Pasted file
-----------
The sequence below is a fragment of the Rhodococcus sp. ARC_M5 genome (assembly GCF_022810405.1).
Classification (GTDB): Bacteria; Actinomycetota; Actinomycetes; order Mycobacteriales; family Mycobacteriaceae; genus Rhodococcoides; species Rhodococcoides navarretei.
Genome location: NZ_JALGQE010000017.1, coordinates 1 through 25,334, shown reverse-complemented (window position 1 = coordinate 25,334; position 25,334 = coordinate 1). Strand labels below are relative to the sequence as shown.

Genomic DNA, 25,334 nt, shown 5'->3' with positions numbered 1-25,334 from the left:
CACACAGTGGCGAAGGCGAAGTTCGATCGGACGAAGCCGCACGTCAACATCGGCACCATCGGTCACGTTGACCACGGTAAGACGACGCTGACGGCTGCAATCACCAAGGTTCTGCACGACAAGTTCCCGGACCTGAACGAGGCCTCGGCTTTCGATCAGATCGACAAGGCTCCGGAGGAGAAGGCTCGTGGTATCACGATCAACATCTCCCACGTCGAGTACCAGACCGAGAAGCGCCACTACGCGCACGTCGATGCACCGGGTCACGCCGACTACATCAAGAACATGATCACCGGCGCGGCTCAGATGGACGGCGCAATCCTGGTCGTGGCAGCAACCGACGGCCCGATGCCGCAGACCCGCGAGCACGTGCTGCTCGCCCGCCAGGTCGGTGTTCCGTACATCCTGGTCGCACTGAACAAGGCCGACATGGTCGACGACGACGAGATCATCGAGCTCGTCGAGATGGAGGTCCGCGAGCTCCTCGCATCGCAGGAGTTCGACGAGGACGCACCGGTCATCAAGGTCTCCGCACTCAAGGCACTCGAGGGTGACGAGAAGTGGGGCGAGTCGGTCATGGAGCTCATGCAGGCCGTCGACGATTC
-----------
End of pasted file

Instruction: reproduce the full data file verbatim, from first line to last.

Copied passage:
The sequence below is a fragment of the Rhodococcus sp. ARC_M5 genome (assembly GCF_022810405.1).
Classification (GTDB): Bacteria; Actinomycetota; Actinomycetes; order Mycobacteriales; family Mycobacteriaceae; genus Rhodococcoides; species Rhodococcoides navarretei.
Genome location: NZ_JALGQE010000017.1, coordinates 1 through 25,334, shown reverse-complemented (window position 1 = coordinate 25,334; position 25,334 = coordinate 1). Strand labels below are relative to the sequence as shown.

Genomic DNA, 25,334 nt, shown 5'->3' with positions numbered 1-25,334 from the left:
CACACAGTGGCGAAGGCGAAGTTCGATCGGACGAAGCCGCACGTCAACATCGGCACCATCGGTCACGTTGACCACGGTAAGACGACGCTGACGGCTGCAATCACCAAGGTTCTGCACGACAAGTTCCCGGACCTGAACGAGGCCTCGGCTTTCGATCAGATCGACAAGGCTCCGGAGGAGAAGGCTCGTGGTATCACGATCAACATCTCCCACGTCGAGTACCAGACCGAGAAGCGCCACTACGCGCACGTCGATGCACCGGGTCACGCCGACTACATCAAGAACATGATCACCGGCGCGGCTCAGATGGACGGCGCAATCCTGGTCGTGGCAGCAACCGACGGCCCGATGCCGCAGACCCGCGAGCACGTGCTGCTCGCCCGCCAGGTCGGTGTTCCGTACATCCTGGTCGCACTGAACAAGGCCGACATGGTCGACGACGACGAGATCATCGAGCTCGTCGAGATGGAGGTCCGCGAGCTCCTCGCATCGCAGGAGTTCGACGAGGACGCACCGGTCATCAAGGTCTCCGCACTCAAGGCACTCGAGGGTGACGAGAAGTGGGGCGAGTCGGTCATGGAGCTCATGCAGGCCGTCGACGATTC